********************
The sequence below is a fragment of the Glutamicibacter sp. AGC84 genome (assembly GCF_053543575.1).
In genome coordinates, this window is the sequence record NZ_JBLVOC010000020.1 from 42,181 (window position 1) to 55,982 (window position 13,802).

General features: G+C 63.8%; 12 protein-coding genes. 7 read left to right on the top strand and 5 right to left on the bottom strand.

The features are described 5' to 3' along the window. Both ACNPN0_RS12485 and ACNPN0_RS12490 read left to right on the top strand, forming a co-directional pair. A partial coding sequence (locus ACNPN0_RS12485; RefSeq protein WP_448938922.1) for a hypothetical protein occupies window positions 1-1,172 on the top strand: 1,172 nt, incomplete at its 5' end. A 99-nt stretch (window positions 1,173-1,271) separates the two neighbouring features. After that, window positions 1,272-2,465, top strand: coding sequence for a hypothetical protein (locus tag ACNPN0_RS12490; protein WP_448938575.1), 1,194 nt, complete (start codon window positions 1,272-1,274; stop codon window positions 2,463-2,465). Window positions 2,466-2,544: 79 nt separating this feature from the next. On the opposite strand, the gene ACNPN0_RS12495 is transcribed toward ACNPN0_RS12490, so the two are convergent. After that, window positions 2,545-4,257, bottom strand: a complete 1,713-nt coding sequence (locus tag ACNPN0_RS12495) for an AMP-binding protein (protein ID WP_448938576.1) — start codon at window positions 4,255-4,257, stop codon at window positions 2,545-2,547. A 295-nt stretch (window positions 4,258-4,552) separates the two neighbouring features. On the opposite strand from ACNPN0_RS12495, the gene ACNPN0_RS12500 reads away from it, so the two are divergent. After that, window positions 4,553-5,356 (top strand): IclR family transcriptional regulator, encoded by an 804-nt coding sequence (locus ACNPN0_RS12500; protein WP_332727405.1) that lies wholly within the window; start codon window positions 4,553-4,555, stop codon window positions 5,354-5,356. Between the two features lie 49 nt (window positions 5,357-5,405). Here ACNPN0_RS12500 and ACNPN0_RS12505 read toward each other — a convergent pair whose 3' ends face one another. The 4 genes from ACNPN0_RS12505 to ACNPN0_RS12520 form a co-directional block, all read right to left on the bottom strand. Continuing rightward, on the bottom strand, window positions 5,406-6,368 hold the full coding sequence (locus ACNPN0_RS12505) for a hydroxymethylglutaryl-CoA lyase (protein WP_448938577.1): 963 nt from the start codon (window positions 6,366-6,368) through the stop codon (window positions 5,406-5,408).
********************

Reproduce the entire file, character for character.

The sequence below is a fragment of the Glutamicibacter sp. AGC84 genome (assembly GCF_053543575.1).
In genome coordinates, this window is the sequence record NZ_JBLVOC010000020.1 from 42,181 (window position 1) to 55,982 (window position 13,802).

General features: G+C 63.8%; 12 protein-coding genes. 7 read left to right on the top strand and 5 right to left on the bottom strand.

The features are described 5' to 3' along the window. Both ACNPN0_RS12485 and ACNPN0_RS12490 read left to right on the top strand, forming a co-directional pair. A partial coding sequence (locus ACNPN0_RS12485; RefSeq protein WP_448938922.1) for a hypothetical protein occupies window positions 1-1,172 on the top strand: 1,172 nt, incomplete at its 5' end. A 99-nt stretch (window positions 1,173-1,271) separates the two neighbouring features. After that, window positions 1,272-2,465, top strand: coding sequence for a hypothetical protein (locus tag ACNPN0_RS12490; protein WP_448938575.1), 1,194 nt, complete (start codon window positions 1,272-1,274; stop codon window positions 2,463-2,465). Window positions 2,466-2,544: 79 nt separating this feature from the next. On the opposite strand, the gene ACNPN0_RS12495 is transcribed toward ACNPN0_RS12490, so the two are convergent. After that, window positions 2,545-4,257, bottom strand: a complete 1,713-nt coding sequence (locus tag ACNPN0_RS12495) for an AMP-binding protein (protein ID WP_448938576.1) — start codon at window positions 4,255-4,257, stop codon at window positions 2,545-2,547. A 295-nt stretch (window positions 4,258-4,552) separates the two neighbouring features. On the opposite strand from ACNPN0_RS12495, the gene ACNPN0_RS12500 reads away from it, so the two are divergent. After that, window positions 4,553-5,356 (top strand): IclR family transcriptional regulator, encoded by an 804-nt coding sequence (locus ACNPN0_RS12500; protein WP_332727405.1) that lies wholly within the window; start codon window positions 4,553-4,555, stop codon window positions 5,354-5,356. Between the two features lie 49 nt (window positions 5,357-5,405). Here ACNPN0_RS12500 and ACNPN0_RS12505 read toward each other — a convergent pair whose 3' ends face one another. The 4 genes from ACNPN0_RS12505 to ACNPN0_RS12520 form a co-directional block, all read right to left on the bottom strand. Continuing rightward, on the bottom strand, window positions 5,406-6,368 hold the full coding sequence (locus ACNPN0_RS12505) for a hydroxymethylglutaryl-CoA lyase (protein WP_448938577.1): 963 nt from the start codon (window positions 6,366-6,368) through the stop codon (window positions 5,406-5,408).